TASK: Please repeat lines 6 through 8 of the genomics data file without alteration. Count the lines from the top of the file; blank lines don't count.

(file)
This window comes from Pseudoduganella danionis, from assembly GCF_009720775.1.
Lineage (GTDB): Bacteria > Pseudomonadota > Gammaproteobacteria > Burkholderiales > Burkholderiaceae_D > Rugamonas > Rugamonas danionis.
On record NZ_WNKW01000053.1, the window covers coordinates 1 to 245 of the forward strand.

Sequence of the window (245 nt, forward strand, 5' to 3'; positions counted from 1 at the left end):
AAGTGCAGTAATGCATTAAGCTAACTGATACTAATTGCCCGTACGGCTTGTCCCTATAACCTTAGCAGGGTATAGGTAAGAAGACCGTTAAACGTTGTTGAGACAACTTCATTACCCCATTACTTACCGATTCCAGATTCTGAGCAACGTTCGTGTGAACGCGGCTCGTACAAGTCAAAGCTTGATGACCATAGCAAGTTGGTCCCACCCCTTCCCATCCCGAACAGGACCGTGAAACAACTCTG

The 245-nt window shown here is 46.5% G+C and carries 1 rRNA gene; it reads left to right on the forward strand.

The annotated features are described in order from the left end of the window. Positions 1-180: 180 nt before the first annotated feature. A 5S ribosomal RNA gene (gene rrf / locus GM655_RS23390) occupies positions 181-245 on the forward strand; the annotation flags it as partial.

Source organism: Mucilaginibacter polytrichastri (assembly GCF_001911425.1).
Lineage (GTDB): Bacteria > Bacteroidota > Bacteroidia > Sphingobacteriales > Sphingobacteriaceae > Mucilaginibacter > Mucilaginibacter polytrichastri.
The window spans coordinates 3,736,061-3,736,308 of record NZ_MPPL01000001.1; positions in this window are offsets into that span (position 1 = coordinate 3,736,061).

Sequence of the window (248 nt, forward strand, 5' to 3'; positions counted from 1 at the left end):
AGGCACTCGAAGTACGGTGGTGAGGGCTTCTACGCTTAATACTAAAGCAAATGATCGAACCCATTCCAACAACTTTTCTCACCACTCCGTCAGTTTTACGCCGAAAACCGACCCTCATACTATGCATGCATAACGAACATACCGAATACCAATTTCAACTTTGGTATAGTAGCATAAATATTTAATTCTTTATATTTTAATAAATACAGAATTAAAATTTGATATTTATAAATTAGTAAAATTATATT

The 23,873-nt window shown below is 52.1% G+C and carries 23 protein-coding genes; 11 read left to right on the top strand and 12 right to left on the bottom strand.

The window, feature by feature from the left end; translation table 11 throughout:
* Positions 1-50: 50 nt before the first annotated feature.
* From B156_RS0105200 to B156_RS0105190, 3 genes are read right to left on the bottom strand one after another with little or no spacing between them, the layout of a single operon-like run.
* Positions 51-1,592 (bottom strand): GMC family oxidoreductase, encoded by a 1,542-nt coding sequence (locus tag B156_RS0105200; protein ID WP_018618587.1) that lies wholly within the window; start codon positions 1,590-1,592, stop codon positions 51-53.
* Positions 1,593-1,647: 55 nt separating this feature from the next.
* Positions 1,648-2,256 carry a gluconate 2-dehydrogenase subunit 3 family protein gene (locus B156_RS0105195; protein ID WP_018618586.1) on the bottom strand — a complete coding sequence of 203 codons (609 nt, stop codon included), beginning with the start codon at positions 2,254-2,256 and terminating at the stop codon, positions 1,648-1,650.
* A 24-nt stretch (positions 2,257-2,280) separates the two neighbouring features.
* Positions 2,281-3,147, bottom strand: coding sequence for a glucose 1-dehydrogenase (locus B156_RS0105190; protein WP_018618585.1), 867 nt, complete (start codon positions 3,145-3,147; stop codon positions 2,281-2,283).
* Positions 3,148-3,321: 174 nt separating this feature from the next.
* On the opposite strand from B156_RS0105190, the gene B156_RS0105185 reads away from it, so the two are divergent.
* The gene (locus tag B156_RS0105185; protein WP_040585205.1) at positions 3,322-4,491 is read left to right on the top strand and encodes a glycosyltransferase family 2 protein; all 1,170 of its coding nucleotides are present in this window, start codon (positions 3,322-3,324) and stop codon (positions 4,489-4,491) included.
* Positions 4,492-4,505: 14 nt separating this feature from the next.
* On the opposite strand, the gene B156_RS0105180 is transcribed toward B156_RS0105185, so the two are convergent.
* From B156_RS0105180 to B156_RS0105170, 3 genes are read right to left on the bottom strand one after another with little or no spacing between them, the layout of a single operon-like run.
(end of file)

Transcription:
The 245-nt window shown here is 46.5% G+C and carries 1 rRNA gene; it reads left to right on the forward strand.

The annotated features are described in order from the left end of the window. Positions 1-180: 180 nt before the first annotated feature. A 5S ribosomal RNA gene (gene rrf / locus GM655_RS23390) occupies positions 181-245 on the forward strand; the annotation flags it as partial.

Source organism: Mucilaginibacter polytrichastri (assembly GCF_001911425.1).